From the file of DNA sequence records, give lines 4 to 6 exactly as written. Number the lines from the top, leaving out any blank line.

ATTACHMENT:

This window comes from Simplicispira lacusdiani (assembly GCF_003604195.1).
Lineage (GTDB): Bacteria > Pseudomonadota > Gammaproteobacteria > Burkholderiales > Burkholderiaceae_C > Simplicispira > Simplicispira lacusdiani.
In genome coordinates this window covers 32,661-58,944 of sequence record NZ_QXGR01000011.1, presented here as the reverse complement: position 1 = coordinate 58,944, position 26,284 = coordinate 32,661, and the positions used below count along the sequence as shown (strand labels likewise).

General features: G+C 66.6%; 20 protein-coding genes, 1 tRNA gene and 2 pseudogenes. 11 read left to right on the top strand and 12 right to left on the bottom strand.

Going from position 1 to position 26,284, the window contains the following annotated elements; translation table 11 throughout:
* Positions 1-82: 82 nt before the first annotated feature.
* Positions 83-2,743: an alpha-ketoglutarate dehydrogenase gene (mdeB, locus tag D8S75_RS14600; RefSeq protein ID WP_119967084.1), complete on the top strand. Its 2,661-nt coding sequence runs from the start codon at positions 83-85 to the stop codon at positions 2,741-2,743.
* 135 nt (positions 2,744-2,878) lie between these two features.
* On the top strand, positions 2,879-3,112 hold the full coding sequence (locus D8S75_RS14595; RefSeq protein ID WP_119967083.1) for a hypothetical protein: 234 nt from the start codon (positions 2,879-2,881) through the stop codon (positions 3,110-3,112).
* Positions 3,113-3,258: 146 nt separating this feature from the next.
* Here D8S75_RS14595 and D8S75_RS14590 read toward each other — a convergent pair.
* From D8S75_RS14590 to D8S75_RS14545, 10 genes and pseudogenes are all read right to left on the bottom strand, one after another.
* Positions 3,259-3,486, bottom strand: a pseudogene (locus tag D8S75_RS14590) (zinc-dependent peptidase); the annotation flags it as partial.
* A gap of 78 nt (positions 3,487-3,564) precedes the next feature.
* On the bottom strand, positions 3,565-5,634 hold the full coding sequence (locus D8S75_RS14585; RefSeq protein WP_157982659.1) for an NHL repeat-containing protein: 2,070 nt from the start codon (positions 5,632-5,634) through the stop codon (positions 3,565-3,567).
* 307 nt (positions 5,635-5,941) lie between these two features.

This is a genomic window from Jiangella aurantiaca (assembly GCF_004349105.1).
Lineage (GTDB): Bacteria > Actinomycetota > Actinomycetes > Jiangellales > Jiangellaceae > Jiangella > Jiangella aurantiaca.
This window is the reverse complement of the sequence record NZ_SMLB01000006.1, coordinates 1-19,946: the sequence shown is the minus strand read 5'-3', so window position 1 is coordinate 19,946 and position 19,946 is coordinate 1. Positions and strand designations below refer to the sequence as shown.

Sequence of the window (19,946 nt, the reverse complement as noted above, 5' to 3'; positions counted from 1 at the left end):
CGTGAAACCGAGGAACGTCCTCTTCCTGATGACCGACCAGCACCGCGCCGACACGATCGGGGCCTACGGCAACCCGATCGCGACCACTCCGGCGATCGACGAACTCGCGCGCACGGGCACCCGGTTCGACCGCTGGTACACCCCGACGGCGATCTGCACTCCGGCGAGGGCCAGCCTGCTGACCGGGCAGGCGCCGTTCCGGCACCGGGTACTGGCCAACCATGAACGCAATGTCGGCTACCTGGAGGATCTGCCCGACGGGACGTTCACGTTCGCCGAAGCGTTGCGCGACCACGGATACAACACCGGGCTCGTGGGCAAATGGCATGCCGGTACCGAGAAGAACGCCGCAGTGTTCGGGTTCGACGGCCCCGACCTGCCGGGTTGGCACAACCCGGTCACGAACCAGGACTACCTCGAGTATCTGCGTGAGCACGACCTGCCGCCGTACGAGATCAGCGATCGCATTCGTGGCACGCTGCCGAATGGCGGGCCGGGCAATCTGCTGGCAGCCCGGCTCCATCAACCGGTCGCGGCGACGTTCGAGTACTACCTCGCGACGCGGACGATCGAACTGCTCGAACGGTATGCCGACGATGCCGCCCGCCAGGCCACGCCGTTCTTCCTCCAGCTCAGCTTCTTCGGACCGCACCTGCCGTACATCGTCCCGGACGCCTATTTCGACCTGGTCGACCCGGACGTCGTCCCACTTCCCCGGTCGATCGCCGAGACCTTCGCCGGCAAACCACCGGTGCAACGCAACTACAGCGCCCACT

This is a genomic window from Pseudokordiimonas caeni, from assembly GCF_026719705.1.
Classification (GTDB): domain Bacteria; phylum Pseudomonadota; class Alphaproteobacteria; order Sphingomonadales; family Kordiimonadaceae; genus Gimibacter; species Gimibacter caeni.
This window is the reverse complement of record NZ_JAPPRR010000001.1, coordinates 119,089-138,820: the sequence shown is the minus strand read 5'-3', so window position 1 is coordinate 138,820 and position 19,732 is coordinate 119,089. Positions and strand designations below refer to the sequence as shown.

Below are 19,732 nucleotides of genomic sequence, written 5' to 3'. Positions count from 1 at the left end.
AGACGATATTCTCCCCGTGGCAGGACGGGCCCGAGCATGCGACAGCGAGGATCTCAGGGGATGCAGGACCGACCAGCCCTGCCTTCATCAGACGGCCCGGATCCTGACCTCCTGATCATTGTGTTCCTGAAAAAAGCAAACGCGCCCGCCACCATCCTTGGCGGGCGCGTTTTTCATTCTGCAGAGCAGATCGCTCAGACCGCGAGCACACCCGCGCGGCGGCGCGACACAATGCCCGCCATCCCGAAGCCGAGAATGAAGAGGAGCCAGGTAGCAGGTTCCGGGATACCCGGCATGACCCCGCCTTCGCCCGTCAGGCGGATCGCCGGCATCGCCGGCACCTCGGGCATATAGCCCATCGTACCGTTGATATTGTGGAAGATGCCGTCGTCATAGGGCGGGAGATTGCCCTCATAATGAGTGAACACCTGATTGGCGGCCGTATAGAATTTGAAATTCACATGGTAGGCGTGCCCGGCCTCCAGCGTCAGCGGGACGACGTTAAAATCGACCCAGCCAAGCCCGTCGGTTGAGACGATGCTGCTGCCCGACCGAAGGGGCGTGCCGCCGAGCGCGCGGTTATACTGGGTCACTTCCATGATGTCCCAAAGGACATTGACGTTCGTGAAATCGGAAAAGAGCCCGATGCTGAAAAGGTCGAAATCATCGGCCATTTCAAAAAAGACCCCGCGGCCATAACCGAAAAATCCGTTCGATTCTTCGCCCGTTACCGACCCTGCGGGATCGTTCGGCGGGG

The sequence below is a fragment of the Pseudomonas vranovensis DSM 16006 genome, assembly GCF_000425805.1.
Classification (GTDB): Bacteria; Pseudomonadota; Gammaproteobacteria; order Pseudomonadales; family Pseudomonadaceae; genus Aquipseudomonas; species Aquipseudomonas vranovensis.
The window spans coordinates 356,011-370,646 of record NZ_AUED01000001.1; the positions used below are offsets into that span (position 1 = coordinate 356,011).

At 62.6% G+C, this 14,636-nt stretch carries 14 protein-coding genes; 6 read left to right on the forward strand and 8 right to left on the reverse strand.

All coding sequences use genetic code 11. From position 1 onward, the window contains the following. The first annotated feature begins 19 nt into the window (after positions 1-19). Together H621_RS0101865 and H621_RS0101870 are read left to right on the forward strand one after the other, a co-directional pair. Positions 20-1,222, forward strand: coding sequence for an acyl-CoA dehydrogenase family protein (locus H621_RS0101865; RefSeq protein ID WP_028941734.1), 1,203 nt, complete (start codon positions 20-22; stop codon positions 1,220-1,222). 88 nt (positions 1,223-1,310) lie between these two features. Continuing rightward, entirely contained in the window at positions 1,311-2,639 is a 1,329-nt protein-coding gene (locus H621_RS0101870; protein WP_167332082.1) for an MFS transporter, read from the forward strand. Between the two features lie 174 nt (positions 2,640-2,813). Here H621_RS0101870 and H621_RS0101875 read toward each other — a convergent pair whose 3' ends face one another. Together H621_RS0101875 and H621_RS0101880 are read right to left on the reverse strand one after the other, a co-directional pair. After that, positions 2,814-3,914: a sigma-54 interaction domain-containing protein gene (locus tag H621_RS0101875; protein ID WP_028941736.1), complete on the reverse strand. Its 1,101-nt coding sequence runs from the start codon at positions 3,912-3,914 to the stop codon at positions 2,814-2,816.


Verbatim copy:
General features: G+C 66.6%; 20 protein-coding genes, 1 tRNA gene and 2 pseudogenes. 11 read left to right on the top strand and 12 right to left on the bottom strand.

Going from position 1 to position 26,284, the window contains the following annotated elements; translation table 11 throughout:
* Positions 1-82: 82 nt before the first annotated feature.